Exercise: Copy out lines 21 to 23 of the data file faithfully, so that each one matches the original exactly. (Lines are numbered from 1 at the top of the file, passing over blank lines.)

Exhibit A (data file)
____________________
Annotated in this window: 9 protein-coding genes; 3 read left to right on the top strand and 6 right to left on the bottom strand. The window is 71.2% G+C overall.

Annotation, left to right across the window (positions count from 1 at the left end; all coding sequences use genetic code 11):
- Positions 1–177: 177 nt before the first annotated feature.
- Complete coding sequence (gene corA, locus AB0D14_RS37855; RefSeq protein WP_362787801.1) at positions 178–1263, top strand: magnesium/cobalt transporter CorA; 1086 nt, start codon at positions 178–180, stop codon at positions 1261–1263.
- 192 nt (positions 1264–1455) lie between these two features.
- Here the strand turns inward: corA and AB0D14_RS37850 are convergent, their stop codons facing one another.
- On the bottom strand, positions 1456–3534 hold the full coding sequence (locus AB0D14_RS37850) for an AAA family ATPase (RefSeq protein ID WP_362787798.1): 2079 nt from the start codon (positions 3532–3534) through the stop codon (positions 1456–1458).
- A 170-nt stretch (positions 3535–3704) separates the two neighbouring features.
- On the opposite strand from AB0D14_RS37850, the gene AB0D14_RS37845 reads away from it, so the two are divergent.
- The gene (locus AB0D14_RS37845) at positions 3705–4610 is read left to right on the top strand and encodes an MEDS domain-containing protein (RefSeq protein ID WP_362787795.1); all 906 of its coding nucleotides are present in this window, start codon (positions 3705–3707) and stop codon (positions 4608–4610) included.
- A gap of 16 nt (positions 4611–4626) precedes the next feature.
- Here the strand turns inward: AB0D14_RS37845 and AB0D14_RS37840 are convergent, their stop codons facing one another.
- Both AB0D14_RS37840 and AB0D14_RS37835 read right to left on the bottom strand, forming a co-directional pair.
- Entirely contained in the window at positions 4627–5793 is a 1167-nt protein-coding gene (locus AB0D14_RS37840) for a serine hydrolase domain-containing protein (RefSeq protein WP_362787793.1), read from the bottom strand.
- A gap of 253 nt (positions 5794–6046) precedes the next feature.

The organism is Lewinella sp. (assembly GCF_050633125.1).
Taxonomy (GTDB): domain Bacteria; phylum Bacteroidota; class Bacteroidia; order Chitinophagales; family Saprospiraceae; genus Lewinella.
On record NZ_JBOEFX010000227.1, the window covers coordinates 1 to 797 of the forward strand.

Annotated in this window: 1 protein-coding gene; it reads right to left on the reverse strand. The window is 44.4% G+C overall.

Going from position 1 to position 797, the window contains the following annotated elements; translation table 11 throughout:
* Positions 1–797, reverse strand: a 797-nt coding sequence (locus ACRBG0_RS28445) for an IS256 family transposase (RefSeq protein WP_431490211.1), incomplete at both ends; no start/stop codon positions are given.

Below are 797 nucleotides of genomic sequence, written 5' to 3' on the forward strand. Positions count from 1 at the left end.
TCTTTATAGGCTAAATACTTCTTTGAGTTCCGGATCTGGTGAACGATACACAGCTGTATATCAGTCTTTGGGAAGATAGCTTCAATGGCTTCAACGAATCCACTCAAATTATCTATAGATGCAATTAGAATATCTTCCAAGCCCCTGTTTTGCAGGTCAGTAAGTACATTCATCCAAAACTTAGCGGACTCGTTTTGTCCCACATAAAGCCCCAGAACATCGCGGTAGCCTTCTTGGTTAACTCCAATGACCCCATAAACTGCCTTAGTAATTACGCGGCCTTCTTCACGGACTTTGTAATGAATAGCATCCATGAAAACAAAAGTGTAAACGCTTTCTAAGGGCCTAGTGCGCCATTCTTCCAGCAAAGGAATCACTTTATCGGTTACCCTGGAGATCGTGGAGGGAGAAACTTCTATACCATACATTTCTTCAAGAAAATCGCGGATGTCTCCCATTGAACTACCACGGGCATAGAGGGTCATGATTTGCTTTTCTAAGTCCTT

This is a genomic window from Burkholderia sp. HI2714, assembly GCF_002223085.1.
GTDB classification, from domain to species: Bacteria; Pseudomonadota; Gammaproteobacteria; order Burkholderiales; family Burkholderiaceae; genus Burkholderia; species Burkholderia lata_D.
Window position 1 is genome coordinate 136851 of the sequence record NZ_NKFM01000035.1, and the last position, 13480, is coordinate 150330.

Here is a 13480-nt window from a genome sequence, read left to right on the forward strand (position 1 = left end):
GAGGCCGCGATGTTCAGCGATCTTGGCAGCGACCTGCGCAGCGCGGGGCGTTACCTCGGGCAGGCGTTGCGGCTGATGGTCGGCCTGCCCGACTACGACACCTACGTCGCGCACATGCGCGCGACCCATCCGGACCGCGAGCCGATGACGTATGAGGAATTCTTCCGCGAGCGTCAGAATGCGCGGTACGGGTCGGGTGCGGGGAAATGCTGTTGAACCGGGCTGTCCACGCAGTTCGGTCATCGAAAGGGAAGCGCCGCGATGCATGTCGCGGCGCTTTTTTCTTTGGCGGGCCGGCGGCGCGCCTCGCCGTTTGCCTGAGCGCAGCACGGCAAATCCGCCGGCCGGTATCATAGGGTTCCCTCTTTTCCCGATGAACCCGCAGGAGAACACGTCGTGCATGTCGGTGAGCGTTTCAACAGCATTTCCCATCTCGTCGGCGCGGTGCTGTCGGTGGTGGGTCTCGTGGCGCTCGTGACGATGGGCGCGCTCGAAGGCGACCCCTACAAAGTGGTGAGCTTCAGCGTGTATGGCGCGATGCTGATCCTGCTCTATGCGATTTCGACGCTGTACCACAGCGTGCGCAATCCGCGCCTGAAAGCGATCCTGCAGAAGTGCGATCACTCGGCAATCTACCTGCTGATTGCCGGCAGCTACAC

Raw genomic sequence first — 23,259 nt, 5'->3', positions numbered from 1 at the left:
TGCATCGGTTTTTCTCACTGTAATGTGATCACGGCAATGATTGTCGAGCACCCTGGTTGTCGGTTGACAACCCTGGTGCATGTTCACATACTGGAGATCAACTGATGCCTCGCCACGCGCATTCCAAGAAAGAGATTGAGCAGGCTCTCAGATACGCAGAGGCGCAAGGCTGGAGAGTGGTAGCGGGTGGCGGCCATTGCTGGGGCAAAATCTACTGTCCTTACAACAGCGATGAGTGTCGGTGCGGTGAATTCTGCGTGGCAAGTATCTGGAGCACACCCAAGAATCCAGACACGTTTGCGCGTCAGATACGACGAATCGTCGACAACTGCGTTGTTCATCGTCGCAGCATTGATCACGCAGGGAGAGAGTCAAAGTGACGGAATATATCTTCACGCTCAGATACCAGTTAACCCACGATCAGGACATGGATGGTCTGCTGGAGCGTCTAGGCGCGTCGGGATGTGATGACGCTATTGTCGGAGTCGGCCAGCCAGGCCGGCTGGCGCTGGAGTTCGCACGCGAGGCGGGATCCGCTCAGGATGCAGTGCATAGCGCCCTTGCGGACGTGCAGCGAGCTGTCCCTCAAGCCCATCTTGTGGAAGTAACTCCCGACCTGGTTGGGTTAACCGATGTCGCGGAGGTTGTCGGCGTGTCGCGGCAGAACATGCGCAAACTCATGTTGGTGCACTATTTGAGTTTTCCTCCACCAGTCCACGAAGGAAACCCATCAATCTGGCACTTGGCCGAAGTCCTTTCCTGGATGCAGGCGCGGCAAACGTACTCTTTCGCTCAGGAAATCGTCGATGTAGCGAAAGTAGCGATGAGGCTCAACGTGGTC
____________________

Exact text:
* Positions 1–797, reverse strand: a 797-nt coding sequence (locus ACRBG0_RS28445) for an IS256 family transposase (RefSeq protein WP_431490211.1), incomplete at both ends; no start/stop codon positions are given.

Below are 797 nucleotides of genomic sequence, written 5' to 3' on the forward strand. Positions count from 1 at the left end.
TCTTTATAGGCTAAATACTTCTTTGAGTTCCGGATCTGGTGAACGATACACAGCTGTATATCAGTCTTTGGGAAGATAGCTTCAATGGCTTCAACGAATCCACTCAAATTATCTATAGATGCAATTAGAATATCTTCCAAGCCCCTGTTTTGCAGGTCAGTAAGTACATTCATCCAAAACTTAGCGGACTCGTTTTGTCCCACATAAAGCCCCAGAACATCGCGGTAGCCTTCTTGGTTAACTCCAATGACCCCATAAACTGCCTTAGTAATTACGCGGCCTTCTTCACGGACTTTGTAATGAATAGCATCCATGAAAACAAAAGTGTAAACGCTTTCTAAGGGCCTAGTGCGCCATTCTTCCAGCAAAGGAATCACTTTATCGGTTACCCTGGAGATCGTGGAGGGAGAAACTTCTATACCATACATTTCTTCAAGAAAATCGCGGATGTCTCCCATTGAACTACCACGGGCATAGAGGGTCATGATTTGCTTTTCTAAGTCCTT